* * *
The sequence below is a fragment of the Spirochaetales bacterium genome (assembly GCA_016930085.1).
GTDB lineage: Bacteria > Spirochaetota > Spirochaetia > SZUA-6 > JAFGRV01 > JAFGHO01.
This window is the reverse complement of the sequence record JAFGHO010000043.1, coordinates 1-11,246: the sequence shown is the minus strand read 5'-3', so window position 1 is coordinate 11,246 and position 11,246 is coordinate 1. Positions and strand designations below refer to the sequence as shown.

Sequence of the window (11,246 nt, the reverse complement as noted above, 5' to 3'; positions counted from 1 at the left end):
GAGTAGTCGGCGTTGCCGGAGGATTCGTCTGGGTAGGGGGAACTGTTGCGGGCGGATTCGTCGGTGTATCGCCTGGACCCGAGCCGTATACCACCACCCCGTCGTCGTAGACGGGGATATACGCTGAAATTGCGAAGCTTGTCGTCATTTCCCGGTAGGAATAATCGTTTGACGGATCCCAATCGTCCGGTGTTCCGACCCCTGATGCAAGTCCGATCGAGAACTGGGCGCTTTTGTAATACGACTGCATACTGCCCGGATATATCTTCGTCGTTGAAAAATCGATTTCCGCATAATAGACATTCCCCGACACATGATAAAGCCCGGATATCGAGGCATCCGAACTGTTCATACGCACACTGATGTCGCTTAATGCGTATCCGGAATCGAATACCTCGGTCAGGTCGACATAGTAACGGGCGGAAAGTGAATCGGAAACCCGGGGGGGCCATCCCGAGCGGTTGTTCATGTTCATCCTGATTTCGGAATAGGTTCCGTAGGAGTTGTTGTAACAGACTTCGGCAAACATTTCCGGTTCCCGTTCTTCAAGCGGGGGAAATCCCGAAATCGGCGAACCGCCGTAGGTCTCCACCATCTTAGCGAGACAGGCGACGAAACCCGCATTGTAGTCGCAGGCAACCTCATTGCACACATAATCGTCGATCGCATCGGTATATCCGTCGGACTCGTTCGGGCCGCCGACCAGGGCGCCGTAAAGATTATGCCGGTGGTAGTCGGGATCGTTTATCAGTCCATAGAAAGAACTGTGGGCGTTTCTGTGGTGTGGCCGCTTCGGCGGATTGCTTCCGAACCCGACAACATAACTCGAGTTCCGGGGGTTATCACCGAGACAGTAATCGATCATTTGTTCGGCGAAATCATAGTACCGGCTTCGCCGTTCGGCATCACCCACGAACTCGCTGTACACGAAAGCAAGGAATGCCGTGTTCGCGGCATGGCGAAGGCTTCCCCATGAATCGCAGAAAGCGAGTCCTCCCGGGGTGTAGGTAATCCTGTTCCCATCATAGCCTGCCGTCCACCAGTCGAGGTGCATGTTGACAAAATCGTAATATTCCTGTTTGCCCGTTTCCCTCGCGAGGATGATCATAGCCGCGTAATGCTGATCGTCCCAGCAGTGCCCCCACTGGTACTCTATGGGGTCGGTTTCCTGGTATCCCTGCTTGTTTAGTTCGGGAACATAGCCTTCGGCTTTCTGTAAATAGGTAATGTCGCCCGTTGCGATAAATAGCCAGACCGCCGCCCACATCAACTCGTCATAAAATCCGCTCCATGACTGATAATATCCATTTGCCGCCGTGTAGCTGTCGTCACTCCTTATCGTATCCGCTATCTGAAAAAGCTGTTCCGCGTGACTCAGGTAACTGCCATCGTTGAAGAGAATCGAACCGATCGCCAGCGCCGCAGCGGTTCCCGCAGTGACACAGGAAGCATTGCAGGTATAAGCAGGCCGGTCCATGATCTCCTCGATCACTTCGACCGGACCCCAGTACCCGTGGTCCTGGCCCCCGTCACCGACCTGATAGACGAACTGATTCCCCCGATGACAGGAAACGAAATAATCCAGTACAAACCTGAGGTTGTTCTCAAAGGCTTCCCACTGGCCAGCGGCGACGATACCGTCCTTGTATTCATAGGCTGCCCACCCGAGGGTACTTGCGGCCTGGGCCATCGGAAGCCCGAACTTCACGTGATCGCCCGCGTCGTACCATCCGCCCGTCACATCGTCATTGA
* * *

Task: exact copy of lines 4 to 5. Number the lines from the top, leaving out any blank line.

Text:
Sequence of the window (11,246 nt, the reverse complement as noted above, 5' to 3'; positions counted from 1 at the left end):
GAGTAGTCGGCGTTGCCGGAGGATTCGTCTGGGTAGGGGGAACTGTTGCGGGCGGATTCGTCGGTGTATCGCCTGGACCCGAGCCGTATACCACCACCCCGTCGTCGTAGACGGGGATATACGCTGAAATTGCGAAGCTTGTCGTCATTTCCCGGTAGGAATAATCGTTTGACGGATCCCAATCGTCCGGTGTTCCGACCCCTGATGCAAGTCCGATCGAGAACTGGGCGCTTTTGTAATACGACTGCATACTGCCCGGATATATCTTCGTCGTTGAAAAATCGATTTCCGCATAATAGACATTCCCCGACACATGATAAAGCCCGGATATCGAGGCATCCGAACTGTTCATACGCACACTGATGTCGCTTAATGCGTATCCGGAATCGAATACCTCGGTCAGGTCGACATAGTAACGGGCGGAAAGTGAATCGGAAACCCGGGGGGGCCATCCCGAGCGGTTGTTCATGTTCATCCTGATTTCGGAATAGGTTCCGTAGGAGTTGTTGTAACAGACTTCGGCAAACATTTCCGGTTCCCGTTCTTCAAGCGGGGGAAATCCCGAAATCGGCGAACCGCCGTAGGTCTCCACCATCTTAGCGAGACAGGCGACGAAACCCGCATTGTAGTCGCAGGCAACCTCATTGCACACATAATCGTCGATCGCATCGGTATATCCGTCGGACTCGTTCGGGCCGCCGACCAGGGCGCCGTAAAGATTATGCCGGTGGTAGTCGGGATCGTTTATCAGTCCATAGAAAGAACTGTGGGCGTTTCTGTGGTGTGGCCGCTTCGGCGGATTGCTTCCGAACCCGACAACATAACTCGAGTTCCGGGGGTTATCACCGAGACAGTAATCGATCATTTGTTCGGCGAAATCATAGTACCGGCTTCGCCGTTCGGCATCACCCACGAACTCGCTGTACACGAAAGCAAGGAATGCCGTGTTCGCGGCATGGCGAAGGCTTCCCCATGAATCGCAGAAAGCGAGTCCTCCCGGGGTGTAGGTAATCCTGTTCCCATCATAGCCTGCCGTCCACCAGTCGAGGTGCATGTTGACAAAATCGTAATATTCCTGTTTGCCCGTTTCCCTCGCGAGGATGATCATAGCCGCGTAATGCTGATCGTCCCAGCAGTGCCCCCACTGGTACTCTATGGGGTCGGTTTCCTGGTATCCCTGCTTGTTTAGTTCGGGAACATAGCCTTCGGCTTTCTGTAAATAGGTAATGTCGCCCGTTGCGATAAATAGCCAGACCGCCGCCCACATCAACTCGTCATAAAATCCGCTCCATGACTGATAATATCCATTTGCCGCCGTGTAGCTGTCGTCACTCCTTATCGTATCCGCTATCTGAAAAAGCTGTTCCGCGTGACTCAGGTAACTGCCATCGTTGAAGAGAATCGAACCGATCGCCAGCGCCGCAGCGGTTCCCGCAGTGACACAGGAAGCATTGCAGGTATAAGCAGGCCGGTCCATGATCTCCTCGATCACTTCGACCGGACCCCAGTACCCGTGGTCCTGGCCCCCGTCACCGACCTGATAGACGAACTGATTCCCCCGATGACAGGAAACGAAATAATCCAGTACAAACCTGAGGTTGTTCTCAAAGGCTTCCCACTGGCCAGCGGCGACGATACCGTCCTTGTATTCATAGGCTGCCCACCCGAGGGTACTTGCGGCCTGGGCCATCGGAAGCCCGAACTTCACGTGATCGCCCGCGTCGTACCATCCGCCCGTCACATCGTCATTGA